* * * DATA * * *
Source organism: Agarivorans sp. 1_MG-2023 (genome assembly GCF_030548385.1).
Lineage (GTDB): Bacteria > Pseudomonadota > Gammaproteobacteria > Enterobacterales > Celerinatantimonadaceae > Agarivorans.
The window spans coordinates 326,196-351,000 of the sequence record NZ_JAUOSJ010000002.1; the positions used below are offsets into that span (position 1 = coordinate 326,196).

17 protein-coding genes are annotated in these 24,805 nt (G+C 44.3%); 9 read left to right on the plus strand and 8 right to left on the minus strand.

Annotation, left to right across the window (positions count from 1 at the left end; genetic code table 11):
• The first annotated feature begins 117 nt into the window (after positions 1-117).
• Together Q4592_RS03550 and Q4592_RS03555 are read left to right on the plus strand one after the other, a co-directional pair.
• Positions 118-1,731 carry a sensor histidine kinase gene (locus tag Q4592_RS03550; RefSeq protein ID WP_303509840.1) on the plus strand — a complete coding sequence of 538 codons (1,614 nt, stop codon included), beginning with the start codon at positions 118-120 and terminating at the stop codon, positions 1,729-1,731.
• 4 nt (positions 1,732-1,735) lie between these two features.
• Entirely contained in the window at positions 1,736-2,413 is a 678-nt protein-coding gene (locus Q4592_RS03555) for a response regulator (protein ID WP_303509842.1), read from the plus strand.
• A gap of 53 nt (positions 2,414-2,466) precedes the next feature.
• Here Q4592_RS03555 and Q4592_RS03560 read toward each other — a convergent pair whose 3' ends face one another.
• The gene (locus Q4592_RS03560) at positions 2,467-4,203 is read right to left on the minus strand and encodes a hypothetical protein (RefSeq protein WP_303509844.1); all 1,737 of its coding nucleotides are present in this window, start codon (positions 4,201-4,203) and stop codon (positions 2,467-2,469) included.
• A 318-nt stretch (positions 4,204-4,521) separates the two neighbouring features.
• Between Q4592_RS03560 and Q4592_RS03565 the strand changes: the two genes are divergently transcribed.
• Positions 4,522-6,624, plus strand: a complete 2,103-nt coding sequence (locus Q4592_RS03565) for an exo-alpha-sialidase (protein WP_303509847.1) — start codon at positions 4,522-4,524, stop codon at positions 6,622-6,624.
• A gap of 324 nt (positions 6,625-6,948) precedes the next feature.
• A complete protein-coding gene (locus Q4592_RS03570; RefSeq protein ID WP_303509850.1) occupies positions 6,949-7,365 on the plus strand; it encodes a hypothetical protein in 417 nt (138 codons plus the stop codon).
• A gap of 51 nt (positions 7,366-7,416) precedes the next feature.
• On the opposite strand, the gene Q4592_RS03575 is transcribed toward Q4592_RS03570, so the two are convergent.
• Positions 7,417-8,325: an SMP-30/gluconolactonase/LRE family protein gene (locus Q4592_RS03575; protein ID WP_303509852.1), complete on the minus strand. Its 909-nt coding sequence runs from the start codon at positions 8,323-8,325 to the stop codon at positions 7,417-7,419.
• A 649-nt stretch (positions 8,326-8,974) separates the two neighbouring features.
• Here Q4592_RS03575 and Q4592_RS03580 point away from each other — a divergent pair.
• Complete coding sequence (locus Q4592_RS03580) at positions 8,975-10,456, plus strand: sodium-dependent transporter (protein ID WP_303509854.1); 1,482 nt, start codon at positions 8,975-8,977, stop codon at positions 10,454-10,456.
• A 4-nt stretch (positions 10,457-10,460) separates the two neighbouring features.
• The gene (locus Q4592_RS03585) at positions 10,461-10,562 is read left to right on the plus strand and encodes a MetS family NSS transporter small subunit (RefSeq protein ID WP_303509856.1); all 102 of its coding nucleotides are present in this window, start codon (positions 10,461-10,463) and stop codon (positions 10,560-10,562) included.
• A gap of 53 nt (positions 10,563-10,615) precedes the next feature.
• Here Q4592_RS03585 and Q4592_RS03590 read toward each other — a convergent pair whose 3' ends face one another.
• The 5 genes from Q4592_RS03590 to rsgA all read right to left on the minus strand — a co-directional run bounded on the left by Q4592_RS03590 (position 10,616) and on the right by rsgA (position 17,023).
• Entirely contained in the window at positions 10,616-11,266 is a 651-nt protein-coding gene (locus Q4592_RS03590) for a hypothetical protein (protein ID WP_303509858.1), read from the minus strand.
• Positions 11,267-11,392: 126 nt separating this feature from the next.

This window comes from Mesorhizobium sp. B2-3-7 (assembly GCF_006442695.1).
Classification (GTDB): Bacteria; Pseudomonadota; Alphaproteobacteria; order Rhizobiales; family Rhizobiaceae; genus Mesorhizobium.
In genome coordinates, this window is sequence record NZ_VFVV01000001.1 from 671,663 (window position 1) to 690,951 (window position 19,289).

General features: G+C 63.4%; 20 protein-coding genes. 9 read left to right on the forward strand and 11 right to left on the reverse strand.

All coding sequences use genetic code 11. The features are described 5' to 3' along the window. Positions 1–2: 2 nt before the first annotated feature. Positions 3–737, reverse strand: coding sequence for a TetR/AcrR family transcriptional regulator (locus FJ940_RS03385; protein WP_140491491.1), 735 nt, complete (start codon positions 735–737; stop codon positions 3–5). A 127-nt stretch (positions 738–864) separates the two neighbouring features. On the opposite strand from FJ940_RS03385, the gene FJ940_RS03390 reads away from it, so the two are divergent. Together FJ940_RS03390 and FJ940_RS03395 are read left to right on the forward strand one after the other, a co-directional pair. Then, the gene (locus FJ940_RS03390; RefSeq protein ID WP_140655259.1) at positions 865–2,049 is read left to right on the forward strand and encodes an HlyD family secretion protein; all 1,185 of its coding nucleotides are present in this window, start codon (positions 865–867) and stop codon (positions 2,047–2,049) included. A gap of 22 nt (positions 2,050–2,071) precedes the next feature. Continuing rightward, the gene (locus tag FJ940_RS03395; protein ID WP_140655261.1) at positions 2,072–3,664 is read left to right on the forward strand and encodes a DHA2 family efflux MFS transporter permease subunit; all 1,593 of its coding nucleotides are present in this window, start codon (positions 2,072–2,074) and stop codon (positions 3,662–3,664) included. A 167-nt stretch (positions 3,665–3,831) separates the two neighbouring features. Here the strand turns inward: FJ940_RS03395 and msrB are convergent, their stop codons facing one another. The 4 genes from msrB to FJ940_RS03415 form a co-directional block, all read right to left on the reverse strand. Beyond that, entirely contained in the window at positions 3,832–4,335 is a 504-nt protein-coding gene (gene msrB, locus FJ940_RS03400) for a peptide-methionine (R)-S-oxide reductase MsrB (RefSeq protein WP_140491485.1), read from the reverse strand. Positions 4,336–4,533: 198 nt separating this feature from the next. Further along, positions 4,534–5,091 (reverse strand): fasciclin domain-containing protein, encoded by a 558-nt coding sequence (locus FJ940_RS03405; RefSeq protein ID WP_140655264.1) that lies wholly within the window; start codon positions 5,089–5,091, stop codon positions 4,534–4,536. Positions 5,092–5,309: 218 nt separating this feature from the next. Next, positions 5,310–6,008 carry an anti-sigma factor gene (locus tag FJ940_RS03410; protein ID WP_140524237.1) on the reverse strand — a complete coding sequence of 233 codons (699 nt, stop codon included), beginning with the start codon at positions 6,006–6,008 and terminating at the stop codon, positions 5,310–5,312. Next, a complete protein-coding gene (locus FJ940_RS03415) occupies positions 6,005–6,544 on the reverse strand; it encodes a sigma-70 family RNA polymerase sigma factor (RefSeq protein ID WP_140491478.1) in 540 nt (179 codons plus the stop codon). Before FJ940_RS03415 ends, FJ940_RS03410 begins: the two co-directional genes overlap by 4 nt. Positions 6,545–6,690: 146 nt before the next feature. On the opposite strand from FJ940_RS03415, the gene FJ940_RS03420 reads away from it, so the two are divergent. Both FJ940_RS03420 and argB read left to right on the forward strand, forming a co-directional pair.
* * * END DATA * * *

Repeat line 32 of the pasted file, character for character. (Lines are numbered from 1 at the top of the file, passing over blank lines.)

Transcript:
This window comes from Mesorhizobium sp. B2-3-7 (assembly GCF_006442695.1).